I just realized I haven't posted anything at all lately on Timber! He is doing great. This dog grows like a freakin' weed, I tell ya. One minute he's smaller than Daisy, next he's the same height, and then in a blink of an eye he's shot way up past her! This long-legged boy now weighs, no lie, THIRTY ONE POUNDS, at the age of 3-4 months.
This dog is going to be mammoth.
(But isn't he SO handsome???)
He's been a handful, I must admit. There were some days at home (and in Timber's defense, I do have to say I've been so short on patience with him) where I would snap at Daryl, "This dog will NEVER make a good guide dog! He doesn't LISTEN!"
But that is so not true.
I went with Big D and Timber to the puppy class last Saturday and I was not only surprised, but very, very impressed with Timber. About 2 or 3 of the nine puppies were misbehaving a little bit so the instructor said, "Don't worry. Most puppies behave great at home and horribly in class."
Daryl and I turned to each other with widened eyes and it was all I could do not to laugh. Our puppy is an absolute TERROR at home and then behaves perfectly each week at class, go figure!
Anyway, Timber listened so well, and did what he was supposed to. And at one point the instructor said, "Okay, we're going to work on 'Stay'. Drop Timber's leash."
So Daryl dropped his leash and the class all watched as Sue, the instructor, lured him into a sit (they still "lure" the puppies into sit/down right now and then treat them with cheese and a "Good sit/down!" to reinforce the behavoir) and then she told him to 'Stay'. Knowing she had a piece of cheese in her hand, Timber dropped to a sit, barely blinking, and watched her intently as she backed a pace away. Each time she did this, he 'stayed' and was rewarded.
Sue turned to where we sat, looking mildly surprised, and said, "Have you guys been working already with him with 'Stay'?" And I modestly replied "Eh, just a little bit." Which was the truth, we really had only started doing it with him like a day or so beforehand. After that, she wanted a puppy that didn't know the 'stay' command.
This is how class seems to go each time: Sue brings Timber up front to show the whole class how to do something. He either picks it up immediately, or even already knows how to do it since we started working with him at home. Then Sue will hand him back to us and go to a misbehaving puppy to show us. It's hilarious! And believe me, I am not (nor is Daryl) taking all the credit here.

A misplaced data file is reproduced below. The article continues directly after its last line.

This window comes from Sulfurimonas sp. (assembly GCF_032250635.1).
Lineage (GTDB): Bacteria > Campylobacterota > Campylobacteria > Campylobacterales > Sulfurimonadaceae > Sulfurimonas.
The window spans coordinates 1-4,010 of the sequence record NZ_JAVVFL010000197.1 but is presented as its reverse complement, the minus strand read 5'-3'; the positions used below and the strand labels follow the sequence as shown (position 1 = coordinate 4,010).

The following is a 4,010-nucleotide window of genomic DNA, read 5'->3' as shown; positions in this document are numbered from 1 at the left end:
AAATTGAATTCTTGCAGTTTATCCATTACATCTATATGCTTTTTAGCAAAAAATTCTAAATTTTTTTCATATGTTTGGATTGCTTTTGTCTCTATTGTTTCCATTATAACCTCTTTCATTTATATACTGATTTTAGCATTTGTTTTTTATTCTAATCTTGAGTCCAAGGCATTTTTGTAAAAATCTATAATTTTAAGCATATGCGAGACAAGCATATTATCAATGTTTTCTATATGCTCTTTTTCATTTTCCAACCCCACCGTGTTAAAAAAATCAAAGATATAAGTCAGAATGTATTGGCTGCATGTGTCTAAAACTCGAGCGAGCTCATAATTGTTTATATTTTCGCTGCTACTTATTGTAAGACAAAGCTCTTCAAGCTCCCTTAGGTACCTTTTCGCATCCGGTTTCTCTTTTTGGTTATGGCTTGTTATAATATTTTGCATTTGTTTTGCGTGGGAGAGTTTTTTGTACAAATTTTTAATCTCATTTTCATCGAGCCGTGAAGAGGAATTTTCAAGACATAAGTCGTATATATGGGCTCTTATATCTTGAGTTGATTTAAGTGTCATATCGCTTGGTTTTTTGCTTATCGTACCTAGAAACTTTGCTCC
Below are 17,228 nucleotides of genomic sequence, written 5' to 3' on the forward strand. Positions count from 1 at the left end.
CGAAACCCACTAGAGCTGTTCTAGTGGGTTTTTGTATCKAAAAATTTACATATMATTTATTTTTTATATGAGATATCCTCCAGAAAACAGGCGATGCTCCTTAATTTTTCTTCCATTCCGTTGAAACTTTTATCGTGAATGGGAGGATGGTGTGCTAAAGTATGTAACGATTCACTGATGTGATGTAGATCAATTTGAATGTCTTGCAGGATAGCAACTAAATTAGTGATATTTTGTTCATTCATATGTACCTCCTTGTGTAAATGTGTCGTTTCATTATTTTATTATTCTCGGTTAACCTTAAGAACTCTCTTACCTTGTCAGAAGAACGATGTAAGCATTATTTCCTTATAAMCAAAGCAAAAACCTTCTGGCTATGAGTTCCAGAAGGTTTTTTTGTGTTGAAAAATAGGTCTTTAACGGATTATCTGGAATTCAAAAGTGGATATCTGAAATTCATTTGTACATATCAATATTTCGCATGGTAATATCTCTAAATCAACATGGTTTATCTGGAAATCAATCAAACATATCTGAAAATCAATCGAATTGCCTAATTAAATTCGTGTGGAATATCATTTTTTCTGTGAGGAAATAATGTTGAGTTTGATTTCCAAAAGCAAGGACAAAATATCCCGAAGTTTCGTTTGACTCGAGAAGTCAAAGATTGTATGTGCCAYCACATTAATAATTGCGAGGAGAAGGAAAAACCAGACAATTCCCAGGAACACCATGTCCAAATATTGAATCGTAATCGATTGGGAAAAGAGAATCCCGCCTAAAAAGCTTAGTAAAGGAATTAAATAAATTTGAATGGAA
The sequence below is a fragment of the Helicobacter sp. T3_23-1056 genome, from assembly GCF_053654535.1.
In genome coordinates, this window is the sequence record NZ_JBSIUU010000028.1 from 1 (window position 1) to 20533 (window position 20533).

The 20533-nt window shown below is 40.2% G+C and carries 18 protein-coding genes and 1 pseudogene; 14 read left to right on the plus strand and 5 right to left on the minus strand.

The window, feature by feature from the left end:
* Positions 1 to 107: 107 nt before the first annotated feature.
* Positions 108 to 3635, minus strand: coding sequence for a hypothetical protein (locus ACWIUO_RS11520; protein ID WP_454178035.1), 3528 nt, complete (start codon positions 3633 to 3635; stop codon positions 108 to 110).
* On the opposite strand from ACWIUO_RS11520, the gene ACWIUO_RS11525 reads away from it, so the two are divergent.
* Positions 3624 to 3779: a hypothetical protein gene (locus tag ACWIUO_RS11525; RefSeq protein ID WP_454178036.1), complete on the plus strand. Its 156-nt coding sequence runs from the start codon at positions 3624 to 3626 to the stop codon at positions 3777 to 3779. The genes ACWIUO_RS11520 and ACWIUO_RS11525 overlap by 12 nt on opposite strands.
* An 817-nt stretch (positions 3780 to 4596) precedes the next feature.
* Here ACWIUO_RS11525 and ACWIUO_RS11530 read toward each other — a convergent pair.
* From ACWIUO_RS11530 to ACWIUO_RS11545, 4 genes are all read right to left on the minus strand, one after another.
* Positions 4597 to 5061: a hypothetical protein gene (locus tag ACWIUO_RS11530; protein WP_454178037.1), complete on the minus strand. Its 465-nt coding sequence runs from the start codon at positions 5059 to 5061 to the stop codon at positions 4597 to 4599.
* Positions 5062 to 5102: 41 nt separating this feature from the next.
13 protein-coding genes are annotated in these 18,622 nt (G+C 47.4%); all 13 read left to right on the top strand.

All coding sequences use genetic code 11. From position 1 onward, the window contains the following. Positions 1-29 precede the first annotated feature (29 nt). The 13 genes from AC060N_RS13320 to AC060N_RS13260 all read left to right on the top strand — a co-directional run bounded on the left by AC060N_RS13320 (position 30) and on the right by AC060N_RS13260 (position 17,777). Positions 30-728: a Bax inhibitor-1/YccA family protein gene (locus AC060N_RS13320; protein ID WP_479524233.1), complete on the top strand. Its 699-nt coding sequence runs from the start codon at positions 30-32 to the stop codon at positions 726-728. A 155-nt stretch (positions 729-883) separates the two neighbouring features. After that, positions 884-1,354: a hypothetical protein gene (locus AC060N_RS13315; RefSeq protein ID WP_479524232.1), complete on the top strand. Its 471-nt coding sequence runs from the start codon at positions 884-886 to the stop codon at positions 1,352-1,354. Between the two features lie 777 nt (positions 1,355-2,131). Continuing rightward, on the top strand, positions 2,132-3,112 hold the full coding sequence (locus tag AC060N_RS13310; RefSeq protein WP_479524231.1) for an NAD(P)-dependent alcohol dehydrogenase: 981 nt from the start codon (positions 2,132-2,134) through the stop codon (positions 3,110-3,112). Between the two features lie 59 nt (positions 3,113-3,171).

Timber is just insanely smart!
I have no doubt, he will be a fabulous guide dog for the blind someday. It makes me puff up with pride, at the thought.
Don't let this picture fool you, above. Even though it may LOOK like Timber has the upper hand, he does not. Tucker (who, by the way, is about three years old and eighty five pounds) and Timber love to play together and when the puppy starts to get too rough (which is like always), Tucker will lay the smack-down. He will either (gently, but firmly) mouth him around his neck until the puppy is laying down on his side, or Tucker will throw a big, meaty paw at him to knock Timber off of him.
What's hilarious to watch though, is Tuck is usually such a sissy (he is the submissive one in the house to bitchy, dominant Daisy, the twenty pounder) but he is finally asserting some dominance. It's like watching him "grow up".
They'll be wrestling, and we'll suddenly hear Timber squeal (not becuz he's hurt, don't worry, it's usuaully cuz he is so frustrated that Tucker is stronger and has the upper hand!) and be put to the ground, and immediately Tucker will look up at either myself or Daryl with one of his, "Oh shit! What did I do! Am I in trouble?" looks on his face. We then congratulate him and tell him what a good boy he is for letting the puppy know who is in charge (Sue told us to keep encouraging Tucker to put the puppy in his place).
All in all, things have been going well. Crazy, but well. Some days are harder than others, but then after a particularly good puppy class, or a love-fest where I get lots of puppy kisses and lovin', I realize what a good thing we are doing and how much I appreciate what this crazy little dog has brought into our lives! He helps me to appreciate the fact that I'm healthy, and happy, and I am grateful for that!
Good dog. :-)